• 1 tsp vanilla extract
  • 1½ c unbleached all purpose flour  
  • 1 tsp baking powder
  • ½ tsp baking soda
  • ½ tsp salt
  • 6 Tbsp chopped walnuts
  • 6 Tbsp chocolate chips, semi-sweet or dark

 

In a mixer, beat your egg and bananas.  If your bananas were slightly under-ripe, let this sit for 30 minutes.  Why?  I learned from Stella Parks that there is an enzymatic reaction where egg yolks will convert starches into sugar thereby ripening your banana for you.*  So I now like to make this my first step.  You don’t have to use a mixer, you can do this by hand but I like how well the mixer mashes the bananas for me.

Preheat your oven to 350F.  Prep a loaf pan.  I will usually use a piece of parchment inside a 9×5 loaf pan.  You could use butter or non-stick spray.  You can probably use a slightly smaller loaf pan if that’s all you have.

In a separate bowl, combine the flour, baking powder, baking soda, and salt.  Set aside.

Mix in the sugar and oil into the banana mixture.  Then mix in the vanilla.  Mix in half of the sourdough discard.  When it’s mixed in, add the other half and mix.

Add your dry ingredients to the wet ingredients.  When it’s almost combined, turn the mixer off and switch to a spoon/spatula.  Add in the nuts and chocolate chips, and handmix until combined.

Bake this for about 60 minutes or until a cake tester/toothpick comes out clean.  Let cool completely, and then serve.

* = https://www.seriouseats.com/2016/09/how-to-rapidly-ripen-a-banana-without-baking.html

 

Please note, this post is about sourdough discard from a starter that is past its infancy stage.  I have not fermented my own starter completely from scratch.  All the sourdough starters that I’ve worked with was discard from an existing starter, and I was just perpetuating it.

I hope you find this post to be helpful.  Let me know what you think or if you have a favorite sourdough discard recipe that I should try out.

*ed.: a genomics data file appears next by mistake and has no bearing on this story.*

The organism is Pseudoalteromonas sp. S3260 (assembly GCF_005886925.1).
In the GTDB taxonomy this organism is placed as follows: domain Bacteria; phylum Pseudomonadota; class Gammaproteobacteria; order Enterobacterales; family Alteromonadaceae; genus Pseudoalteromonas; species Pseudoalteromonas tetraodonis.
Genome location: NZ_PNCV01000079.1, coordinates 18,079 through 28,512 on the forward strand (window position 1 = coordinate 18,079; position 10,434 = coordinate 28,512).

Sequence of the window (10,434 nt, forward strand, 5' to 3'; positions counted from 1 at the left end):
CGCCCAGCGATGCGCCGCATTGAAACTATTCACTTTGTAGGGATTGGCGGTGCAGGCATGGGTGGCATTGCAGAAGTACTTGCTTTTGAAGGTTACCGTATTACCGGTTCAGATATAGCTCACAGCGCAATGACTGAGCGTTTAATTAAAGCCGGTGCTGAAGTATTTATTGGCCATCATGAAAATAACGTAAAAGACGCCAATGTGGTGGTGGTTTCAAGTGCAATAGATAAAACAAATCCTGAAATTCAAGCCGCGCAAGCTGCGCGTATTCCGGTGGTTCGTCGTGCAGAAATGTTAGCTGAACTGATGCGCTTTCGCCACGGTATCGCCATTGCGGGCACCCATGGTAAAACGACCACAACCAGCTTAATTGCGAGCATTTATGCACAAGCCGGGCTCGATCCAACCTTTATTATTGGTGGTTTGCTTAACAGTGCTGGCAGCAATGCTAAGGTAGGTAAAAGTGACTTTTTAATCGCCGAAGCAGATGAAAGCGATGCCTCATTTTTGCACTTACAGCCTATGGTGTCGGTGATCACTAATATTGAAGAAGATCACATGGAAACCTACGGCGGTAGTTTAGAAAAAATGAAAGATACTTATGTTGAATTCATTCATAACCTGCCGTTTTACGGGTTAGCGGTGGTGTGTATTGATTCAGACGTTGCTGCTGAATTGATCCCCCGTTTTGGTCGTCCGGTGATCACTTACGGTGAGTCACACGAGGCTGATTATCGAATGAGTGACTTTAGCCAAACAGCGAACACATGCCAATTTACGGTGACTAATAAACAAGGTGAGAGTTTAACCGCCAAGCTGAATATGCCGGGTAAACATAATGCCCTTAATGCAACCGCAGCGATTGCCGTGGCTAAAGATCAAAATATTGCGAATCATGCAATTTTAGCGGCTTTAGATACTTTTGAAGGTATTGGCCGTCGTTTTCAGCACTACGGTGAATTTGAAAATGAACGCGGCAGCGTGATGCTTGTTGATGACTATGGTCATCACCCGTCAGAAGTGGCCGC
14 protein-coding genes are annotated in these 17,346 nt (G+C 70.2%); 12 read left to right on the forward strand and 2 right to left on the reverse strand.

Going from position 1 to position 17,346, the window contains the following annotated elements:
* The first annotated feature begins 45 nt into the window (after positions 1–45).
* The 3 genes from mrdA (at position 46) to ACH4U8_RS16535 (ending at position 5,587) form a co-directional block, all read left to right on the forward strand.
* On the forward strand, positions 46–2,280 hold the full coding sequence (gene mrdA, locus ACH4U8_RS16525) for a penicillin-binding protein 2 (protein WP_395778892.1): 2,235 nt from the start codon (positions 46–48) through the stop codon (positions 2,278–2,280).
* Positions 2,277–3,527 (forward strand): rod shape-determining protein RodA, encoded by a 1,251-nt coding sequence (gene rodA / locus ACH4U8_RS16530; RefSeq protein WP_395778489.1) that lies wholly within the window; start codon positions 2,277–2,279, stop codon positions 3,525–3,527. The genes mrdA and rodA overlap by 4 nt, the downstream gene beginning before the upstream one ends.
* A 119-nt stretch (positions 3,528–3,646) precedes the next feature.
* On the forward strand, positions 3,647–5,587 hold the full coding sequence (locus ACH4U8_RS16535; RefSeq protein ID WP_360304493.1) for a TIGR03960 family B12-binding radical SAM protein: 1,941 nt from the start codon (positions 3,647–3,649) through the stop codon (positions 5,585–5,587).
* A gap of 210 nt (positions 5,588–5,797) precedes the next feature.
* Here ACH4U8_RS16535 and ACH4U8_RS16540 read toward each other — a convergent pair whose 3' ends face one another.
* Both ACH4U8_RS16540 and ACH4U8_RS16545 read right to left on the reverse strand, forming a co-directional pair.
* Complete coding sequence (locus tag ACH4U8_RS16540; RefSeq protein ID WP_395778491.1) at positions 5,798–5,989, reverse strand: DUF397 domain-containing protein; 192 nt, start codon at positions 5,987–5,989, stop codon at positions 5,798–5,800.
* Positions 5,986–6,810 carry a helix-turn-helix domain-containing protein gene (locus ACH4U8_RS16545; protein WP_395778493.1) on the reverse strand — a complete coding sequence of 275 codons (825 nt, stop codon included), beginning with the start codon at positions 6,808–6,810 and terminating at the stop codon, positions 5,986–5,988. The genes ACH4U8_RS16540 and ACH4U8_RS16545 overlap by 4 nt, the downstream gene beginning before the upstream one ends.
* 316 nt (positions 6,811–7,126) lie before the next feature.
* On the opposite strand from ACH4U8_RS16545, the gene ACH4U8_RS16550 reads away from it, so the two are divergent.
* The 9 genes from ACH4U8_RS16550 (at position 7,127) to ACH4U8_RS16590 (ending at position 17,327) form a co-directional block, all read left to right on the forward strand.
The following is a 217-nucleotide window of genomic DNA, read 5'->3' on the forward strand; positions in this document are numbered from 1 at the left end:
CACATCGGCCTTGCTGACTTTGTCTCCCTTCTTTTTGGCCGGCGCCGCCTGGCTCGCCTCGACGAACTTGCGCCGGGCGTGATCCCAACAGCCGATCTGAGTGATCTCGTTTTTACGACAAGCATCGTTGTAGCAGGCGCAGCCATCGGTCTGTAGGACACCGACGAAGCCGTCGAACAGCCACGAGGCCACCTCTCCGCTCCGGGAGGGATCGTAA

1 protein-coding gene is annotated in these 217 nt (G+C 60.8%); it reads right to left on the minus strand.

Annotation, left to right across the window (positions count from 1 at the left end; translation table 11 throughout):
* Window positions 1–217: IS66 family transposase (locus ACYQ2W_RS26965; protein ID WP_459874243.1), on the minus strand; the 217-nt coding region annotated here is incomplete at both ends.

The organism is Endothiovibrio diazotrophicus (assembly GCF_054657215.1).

Simply Laura Lea, a cookbook review

“Simply Laura Lea” is the second cookbook by certified holistic chef, recipe developer and writer Laura Lea.  I remember perusing her first book and thinking that it looked gorgeous and sounded delicious, but I’ve never used her recipes before, not even from her website.  So I was happy to take the opportunity to cook from her newest book.

The book is divided into:

  • Beverages and Smoothies
  • Breakfasts
  • Bakery
  • Snack-itizers
  • Sides
  • Lunch and Dinner Entrees (subdivided into red meat, seafood, poultry, and veggie)
  • Soups and Salads
  • Desserts
  • Spice Mixtures, Dressings, and Sauces

 

Recipes get a helpful symbol to show if they are vegetarian, vegan, dairy-free, keto-friendly, gluten-free, and/or paleo.  Another feature that I like is that the recipes mark if there’s a “secondary” recipe in it. For example, in the Breakfast chapter, there’s a recipe for Grain-Free Biscuits with Miso Mushroom Gravy.  The gravy is the secondary recipe. The ingredients for it and its instructions are still on the page, but if you’re ever interested in just making the gravy, you don’t have to look in the Breakfast chapter.  You can go straight to the Spice Mixtures, Dressings, and Sauces chapter. I think it’s a handy reference as sometimes I don’t like making a recipe where half of it is completely listed elsewhere in a cookbook.

Here are some recipes I’d like to try:

  • Coconut Lime Macadamia Smoothie
  • Miso Mushroom Gravy
  • Oil-free Apple Cinnamon Oatmeal Bars
  • Gooey Pecan Cinnamon Rolls
  • Blueberry Peanut Butter Crumble Bars
  • “Hot” Honey Cheddar-Stuffed Sweet Potato Skins
  • Sun-dried Tomato and Walnut Pate
  • French Dip Calzone
  • Sun-dried Tomatoes and Basil Falafel with Green Tahini Sauce
  • Buffalo Tempeh Wraps with Avocado Ranch Dressing
  • Sweet Potato, Peanut, Black Bean Burgers
  • French Onion and Kale Lentil Soup
  • 5-Layer Magic Bars

 

Seeing as my state was (and still is) under Stay-At-Home policy because of Covid-19, I was limited in what I could actually make.  It narrowed my scope down to the BBQ “Baked” Lentils recipe. The quotes is because the recipe gives instructions to cook in a pressure cooker or in a slow cooker.  There is no baking.